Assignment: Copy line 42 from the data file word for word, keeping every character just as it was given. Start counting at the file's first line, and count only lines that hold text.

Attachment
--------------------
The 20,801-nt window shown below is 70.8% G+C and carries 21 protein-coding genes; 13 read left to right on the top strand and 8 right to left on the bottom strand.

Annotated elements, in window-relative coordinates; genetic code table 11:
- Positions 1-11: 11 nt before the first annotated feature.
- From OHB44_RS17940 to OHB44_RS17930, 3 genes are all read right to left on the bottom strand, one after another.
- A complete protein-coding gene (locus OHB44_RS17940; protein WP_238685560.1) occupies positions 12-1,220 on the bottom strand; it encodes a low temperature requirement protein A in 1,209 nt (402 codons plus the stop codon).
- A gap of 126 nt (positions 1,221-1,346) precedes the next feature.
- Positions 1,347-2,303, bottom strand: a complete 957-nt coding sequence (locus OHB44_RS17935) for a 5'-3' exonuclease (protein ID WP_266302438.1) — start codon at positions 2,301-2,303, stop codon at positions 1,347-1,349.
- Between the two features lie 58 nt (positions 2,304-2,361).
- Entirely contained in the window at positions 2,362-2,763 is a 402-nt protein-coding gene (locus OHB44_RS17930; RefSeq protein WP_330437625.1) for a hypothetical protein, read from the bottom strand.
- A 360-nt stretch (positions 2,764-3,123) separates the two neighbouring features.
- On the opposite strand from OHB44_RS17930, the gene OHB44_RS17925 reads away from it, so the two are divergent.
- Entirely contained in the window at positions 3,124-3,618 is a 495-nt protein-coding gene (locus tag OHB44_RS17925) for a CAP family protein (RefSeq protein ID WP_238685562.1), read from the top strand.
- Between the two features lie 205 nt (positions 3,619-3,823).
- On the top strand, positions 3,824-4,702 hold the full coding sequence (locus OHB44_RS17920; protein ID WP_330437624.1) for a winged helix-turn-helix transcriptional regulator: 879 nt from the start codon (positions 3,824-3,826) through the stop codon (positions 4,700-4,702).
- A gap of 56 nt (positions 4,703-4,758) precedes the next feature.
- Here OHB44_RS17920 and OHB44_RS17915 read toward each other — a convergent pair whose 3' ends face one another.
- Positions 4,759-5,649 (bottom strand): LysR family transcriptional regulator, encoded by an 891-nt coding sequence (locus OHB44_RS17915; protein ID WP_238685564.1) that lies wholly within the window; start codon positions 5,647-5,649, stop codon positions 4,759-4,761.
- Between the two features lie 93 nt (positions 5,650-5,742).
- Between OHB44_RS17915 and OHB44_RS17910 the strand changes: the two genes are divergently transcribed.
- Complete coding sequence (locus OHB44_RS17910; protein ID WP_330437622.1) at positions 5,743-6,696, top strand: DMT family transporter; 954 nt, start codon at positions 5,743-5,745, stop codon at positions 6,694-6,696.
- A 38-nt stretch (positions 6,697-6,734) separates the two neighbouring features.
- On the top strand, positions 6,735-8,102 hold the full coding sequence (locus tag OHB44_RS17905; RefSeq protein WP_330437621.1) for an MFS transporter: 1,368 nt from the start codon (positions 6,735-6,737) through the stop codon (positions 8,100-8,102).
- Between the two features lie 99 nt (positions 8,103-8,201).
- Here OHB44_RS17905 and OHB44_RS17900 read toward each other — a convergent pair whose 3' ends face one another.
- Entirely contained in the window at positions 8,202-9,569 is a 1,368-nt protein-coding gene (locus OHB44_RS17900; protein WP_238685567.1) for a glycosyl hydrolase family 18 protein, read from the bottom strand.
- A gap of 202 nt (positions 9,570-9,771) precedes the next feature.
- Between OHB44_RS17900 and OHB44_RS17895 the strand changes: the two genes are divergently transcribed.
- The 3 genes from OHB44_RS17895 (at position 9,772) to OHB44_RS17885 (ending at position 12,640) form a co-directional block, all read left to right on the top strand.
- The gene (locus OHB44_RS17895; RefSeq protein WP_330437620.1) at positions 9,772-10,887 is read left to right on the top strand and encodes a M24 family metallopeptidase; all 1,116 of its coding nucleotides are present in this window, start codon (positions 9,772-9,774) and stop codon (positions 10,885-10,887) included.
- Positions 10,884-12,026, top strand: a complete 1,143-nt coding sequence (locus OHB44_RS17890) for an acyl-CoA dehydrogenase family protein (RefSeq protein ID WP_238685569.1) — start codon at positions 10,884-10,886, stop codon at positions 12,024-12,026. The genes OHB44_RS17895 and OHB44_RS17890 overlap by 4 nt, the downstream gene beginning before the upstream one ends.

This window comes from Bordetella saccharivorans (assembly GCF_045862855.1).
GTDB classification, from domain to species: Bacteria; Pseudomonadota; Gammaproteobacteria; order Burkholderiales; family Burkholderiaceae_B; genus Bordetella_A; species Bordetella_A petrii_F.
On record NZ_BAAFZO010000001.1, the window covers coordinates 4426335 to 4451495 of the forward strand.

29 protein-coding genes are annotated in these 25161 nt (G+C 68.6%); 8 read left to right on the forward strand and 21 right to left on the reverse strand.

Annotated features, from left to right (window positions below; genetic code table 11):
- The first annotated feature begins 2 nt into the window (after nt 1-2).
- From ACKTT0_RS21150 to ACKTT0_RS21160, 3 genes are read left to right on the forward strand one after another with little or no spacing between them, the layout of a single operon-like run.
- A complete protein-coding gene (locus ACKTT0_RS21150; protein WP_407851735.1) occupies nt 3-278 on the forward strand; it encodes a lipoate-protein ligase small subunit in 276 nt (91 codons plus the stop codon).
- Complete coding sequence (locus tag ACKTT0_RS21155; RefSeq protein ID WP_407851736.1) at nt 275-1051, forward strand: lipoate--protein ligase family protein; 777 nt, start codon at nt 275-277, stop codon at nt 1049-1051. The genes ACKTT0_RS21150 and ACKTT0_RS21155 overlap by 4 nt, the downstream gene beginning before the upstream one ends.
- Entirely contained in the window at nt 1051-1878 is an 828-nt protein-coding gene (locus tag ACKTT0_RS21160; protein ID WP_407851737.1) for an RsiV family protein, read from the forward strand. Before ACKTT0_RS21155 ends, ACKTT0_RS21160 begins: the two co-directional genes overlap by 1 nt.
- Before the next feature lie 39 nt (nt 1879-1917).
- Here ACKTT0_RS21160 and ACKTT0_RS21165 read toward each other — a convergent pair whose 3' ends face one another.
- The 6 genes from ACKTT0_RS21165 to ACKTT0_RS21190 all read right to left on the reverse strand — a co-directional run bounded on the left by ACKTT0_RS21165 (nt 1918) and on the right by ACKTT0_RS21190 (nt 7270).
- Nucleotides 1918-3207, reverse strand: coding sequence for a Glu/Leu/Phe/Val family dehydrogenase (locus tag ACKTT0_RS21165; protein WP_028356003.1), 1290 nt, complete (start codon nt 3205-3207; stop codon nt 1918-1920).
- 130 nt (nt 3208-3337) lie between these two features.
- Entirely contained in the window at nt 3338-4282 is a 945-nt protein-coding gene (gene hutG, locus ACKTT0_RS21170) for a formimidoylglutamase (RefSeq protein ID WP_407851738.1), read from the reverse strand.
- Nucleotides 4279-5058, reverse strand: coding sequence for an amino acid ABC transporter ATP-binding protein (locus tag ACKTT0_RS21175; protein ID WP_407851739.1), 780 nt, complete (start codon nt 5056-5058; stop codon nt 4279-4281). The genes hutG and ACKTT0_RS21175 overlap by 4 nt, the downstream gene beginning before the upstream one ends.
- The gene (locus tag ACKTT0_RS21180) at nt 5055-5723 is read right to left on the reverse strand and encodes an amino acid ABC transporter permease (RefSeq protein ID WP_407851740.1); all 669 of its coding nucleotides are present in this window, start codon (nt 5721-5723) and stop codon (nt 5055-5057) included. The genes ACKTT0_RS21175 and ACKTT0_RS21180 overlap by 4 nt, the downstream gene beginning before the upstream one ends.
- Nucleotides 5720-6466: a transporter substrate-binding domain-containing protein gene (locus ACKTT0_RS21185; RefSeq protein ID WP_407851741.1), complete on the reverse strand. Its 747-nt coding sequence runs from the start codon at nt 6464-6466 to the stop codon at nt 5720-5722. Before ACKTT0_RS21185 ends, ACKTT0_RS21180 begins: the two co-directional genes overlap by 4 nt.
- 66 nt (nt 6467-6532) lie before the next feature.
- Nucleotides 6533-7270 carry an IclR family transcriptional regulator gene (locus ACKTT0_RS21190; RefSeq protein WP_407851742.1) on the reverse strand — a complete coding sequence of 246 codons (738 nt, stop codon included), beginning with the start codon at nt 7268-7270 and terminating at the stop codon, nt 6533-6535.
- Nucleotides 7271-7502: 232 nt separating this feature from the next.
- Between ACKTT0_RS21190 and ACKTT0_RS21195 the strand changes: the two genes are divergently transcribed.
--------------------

- Here ACKTT0_RS21160 and ACKTT0_RS21165 read toward each other — a convergent pair whose 3' ends face one another.